Our Pocatello, Idaho, home slopes off quite a bit in back. We'd like to use that space to extend a deck from the living room and kitchen and build a small hobby shop with toilet and sink underneath it. I'm sure the plumbing problems can be solved, but what sort of roof is also good for decks? I don't want ongoing roof leaks from snow melt and rain.
Carinne J. ~ Pocatello, Idaho
Hi Carinne, your plan sounds good, but I don't recommend having a roof that is also going to serve as a deck surface. I know you have probably seen lots of pictures of roof top terraces with people lounging and enjoying the view, but I can pretty much assure you that if they weren't already leaking, they soon would be. A flat roof surface is not designed for foot traffic and with all the snow you receive in Idaho I wouldn't think a flat roof is a good idea anyway.
My suggestion would be to do your addition just as you have it planned, but put a shed type roof on it that slopes enough to get the rain and snow off. I would use metal roofing so if anything is dropped off the deck above, it shouldn't damage the roofing and ought to just slide off. Metal roofing should also last a long time so you don't have to access it very often.
Flat roofs are okay for commercial building that are so large there isn't much choice, but I don't recommend them for residential use. I have had to repair too many flat roofs over the years and I definitely wouldn't use one in a snowy area like Pocatello, Idaho.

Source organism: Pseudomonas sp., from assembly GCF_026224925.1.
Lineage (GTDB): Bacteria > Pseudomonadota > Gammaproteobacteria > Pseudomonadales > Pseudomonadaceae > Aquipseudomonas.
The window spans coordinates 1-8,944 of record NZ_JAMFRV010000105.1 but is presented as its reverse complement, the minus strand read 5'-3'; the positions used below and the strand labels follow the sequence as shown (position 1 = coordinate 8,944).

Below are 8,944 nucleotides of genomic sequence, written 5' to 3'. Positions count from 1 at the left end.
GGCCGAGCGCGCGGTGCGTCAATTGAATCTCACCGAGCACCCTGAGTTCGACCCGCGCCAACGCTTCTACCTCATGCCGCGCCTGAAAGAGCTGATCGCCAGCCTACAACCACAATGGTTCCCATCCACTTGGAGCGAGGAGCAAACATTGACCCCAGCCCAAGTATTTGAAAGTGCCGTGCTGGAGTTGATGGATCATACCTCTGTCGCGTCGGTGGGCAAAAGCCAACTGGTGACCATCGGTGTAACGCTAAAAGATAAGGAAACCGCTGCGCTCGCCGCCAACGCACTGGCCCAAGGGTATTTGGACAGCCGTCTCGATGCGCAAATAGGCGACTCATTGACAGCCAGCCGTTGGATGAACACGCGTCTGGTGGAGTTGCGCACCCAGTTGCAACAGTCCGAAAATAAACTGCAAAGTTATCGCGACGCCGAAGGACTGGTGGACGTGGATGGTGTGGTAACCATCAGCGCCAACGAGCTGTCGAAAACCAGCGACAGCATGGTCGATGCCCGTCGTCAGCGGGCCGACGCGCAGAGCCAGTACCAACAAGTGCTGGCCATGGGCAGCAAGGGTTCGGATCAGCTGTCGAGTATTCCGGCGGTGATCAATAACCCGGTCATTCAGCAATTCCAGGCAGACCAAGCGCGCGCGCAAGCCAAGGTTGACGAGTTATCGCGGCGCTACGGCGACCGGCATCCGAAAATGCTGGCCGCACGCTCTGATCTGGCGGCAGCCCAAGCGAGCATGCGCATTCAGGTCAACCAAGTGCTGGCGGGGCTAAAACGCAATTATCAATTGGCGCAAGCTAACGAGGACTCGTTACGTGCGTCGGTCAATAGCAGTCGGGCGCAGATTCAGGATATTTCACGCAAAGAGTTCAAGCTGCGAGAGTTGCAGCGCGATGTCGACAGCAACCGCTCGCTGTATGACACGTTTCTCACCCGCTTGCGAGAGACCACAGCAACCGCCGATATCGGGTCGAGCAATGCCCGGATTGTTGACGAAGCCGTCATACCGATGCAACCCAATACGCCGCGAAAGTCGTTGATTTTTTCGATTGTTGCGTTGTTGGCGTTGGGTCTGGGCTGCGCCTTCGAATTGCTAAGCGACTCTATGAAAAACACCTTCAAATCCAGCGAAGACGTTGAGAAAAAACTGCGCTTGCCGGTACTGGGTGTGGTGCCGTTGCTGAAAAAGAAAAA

I would build the deck over the sloped roof of the addition. The side against the house would be several feet over the roof and lagged into your home. The side of the deck away from the home might be as much as five feet over the roof depending on the slope of the roof and how far the addition comes out. That side could still be tied into the addition for support or you might want to cantilever it over so that it just about hides the roof beneath it. I wouldn't cantilever it too much though as you might cut natural light off to any windows in the addition.
You might want to also consider some low maintenance decking material as I would try to keep maintenance requirements to a minimum with both the deck and the addition.
I suggest meeting with a designer or architect in Pocatello and having some drawings done up because if the deck and addition aren't handled right, they might not blend with each other. An architect can come up with a concept on paper and if you don't like it, they can draw another. That's a lot less expensive than starting to build something and realizing halfway through that it might not look so great. You are going to need drawings for permits anyway.